If you take an interdisciplinary approach you won’t get insular development. That is why the Pearl District feels so connected even though the architecture and uses are as varied as any neighborhood or district. It’s what led to such placemaking qualities as wooden sidewalks and pedestrian alleys.

    Image courtesy of Hewitt [enlarge]
    A courtyard will provide a gathering spot for Eleanor tenants and neighbors.

    Wouldn’t those same wooden sidewalks feel authentic in Ballard? That is placemaking. It creates an interdisciplinary approach that connects the past, present and future. It doesn’t have to be a bold statement, it just needs to be authentic.

    Cultivating the in-between

    As developers build more urban infill, the city of Seattle needs to continue to “cultivate the in-between” in order to maintain the unique character of its many neighborhoods.

    It’s not hard. In every neighborhood we have aging infrastructure that needs repair or public areas that require restoration. Coordinated infrastructure planning in tandem with new development can help to identify those shared opportunities and break down the typical development silo.

    Often projects seem insular because there is nothing to connect them. I’m not advocating that the city transfer costs or the responsibility to private development. Rather, I’m suggesting that neighborhood development works best when the city acts as a coordinated infrastructure planner with a broad vision that can be spread across city departments and individual projects.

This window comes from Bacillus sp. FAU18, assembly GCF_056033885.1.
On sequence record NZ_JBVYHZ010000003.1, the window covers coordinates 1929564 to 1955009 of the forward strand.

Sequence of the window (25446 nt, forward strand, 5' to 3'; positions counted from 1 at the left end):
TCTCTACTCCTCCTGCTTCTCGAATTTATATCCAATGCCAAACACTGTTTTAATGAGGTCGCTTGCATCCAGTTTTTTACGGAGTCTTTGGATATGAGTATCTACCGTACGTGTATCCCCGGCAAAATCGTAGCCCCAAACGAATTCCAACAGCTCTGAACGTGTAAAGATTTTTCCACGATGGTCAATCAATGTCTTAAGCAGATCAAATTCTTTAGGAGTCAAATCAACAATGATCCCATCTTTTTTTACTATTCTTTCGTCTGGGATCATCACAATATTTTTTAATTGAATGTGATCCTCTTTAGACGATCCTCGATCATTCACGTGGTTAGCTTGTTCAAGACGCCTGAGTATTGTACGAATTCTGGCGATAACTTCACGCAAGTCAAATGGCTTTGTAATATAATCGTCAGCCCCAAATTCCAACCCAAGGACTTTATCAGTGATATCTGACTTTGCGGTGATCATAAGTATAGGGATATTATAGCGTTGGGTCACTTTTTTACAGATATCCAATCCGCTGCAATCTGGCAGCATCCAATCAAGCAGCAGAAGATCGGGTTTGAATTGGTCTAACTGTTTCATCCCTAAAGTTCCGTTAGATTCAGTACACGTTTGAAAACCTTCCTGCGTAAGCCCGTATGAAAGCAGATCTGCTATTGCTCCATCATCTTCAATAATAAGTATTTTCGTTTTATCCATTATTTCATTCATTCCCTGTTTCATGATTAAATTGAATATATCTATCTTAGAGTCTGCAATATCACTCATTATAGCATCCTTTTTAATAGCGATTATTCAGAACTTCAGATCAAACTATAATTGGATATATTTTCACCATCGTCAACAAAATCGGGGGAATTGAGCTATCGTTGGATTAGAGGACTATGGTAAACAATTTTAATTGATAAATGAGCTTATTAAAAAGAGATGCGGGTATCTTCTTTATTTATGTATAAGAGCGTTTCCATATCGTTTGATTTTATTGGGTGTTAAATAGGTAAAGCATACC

Could you imagine if we created form-based development standards in Seattle that graphically spelled out urban performance characteristics, neighborhood by neighborhood? Not just design review that addresses height, bulk and scale but an interdisciplinary approach that leverages the specific synergies of a site combined with that neighborhood’s form and character.

    Image courtesy of Runberg Architecture Group [enlarge]
    A swale with meandering pedestrian paths at Eleanor will connect one corner of the block to the other.

    At Mack Urban, when we approach a potential investment, we don’t start with the “it” (the site). We start with context. And when you focus on context — how the site fits into the place, and connects to the place — you do everything differently. It’s why I still get excited every time we start a new project in Seattle. We get to be part of the ongoing evolution of how a community is relating to its past, present and future.